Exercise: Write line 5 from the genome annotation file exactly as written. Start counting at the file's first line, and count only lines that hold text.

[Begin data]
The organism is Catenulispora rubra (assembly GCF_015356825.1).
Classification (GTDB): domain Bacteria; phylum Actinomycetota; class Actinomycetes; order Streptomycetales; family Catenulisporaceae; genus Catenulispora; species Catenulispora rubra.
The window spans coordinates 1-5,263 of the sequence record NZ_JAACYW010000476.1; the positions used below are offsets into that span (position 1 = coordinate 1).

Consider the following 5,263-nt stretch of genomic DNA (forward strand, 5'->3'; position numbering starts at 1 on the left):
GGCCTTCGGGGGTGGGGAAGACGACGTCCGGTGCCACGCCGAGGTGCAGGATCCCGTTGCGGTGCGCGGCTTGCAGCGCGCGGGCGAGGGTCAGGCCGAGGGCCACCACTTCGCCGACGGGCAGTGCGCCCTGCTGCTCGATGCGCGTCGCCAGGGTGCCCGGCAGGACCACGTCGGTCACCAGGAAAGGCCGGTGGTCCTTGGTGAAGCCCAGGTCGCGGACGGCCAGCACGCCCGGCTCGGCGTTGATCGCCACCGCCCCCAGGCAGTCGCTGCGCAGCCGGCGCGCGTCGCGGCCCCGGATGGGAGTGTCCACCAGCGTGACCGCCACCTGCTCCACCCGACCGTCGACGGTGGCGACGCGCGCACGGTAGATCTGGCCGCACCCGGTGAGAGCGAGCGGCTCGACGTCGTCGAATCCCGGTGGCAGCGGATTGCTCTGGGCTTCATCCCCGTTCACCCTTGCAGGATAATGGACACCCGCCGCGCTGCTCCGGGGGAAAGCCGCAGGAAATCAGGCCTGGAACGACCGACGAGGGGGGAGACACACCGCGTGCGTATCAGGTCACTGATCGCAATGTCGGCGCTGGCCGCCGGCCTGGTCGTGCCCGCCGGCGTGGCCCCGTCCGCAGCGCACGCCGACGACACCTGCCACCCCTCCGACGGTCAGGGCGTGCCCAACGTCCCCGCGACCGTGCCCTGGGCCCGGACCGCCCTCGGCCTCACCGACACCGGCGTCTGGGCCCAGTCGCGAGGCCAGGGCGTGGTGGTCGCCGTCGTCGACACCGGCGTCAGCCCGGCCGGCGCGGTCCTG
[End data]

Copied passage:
GGCCTTCGGGGGTGGGGAAGACGACGTCCGGTGCCACGCCGAGGTGCAGGATCCCGTTGCGGTGCGCGGCTTGCAGCGCGCGGGCGAGGGTCAGGCCGAGGGCCACCACTTCGCCGACGGGCAGTGCGCCCTGCTGCTCGATGCGCGTCGCCAGGGTGCCCGGCAGGACCACGTCGGTCACCAGGAAAGGCCGGTGGTCCTTGGTGAAGCCCAGGTCGCGGACGGCCAGCACGCCCGGCTCGGCGTTGATCGCCACCGCCCCCAGGCAGTCGCTGCGCAGCCGGCGCGCGTCGCGGCCCCGGATGGGAGTGTCCACCAGCGTGACCGCCACCTGCTCCACCCGACCGTCGACGGTGGCGACGCGCGCACGGTAGATCTGGCCGCACCCGGTGAGAGCGAGCGGCTCGACGTCGTCGAATCCCGGTGGCAGCGGATTGCTCTGGGCTTCATCCCCGTTCACCCTTGCAGGATAATGGACACCCGCCGCGCTGCTCCGGGGGAAAGCCGCAGGAAATCAGGCCTGGAACGACCGACGAGGGGGGAGACACACCGCGTGCGTATCAGGTCACTGATCGCAATGTCGGCGCTGGCCGCCGGCCTGGTCGTGCCCGCCGGCGTGGCCCCGTCCGCAGCGCACGCCGACGACACCTGCCACCCCTCCGACGGTCAGGGCGTGCCCAACGTCCCCGCGACCGTGCCCTGGGCCCGGACCGCCCTCGGCCTCACCGACACCGGCGTCTGGGCCCAGTCGCGAGGCCAGGGCGTGGTGGTCGCCGTCGTCGACACCGGCGTCAGCCCGGCCGGCGCGGTCCTG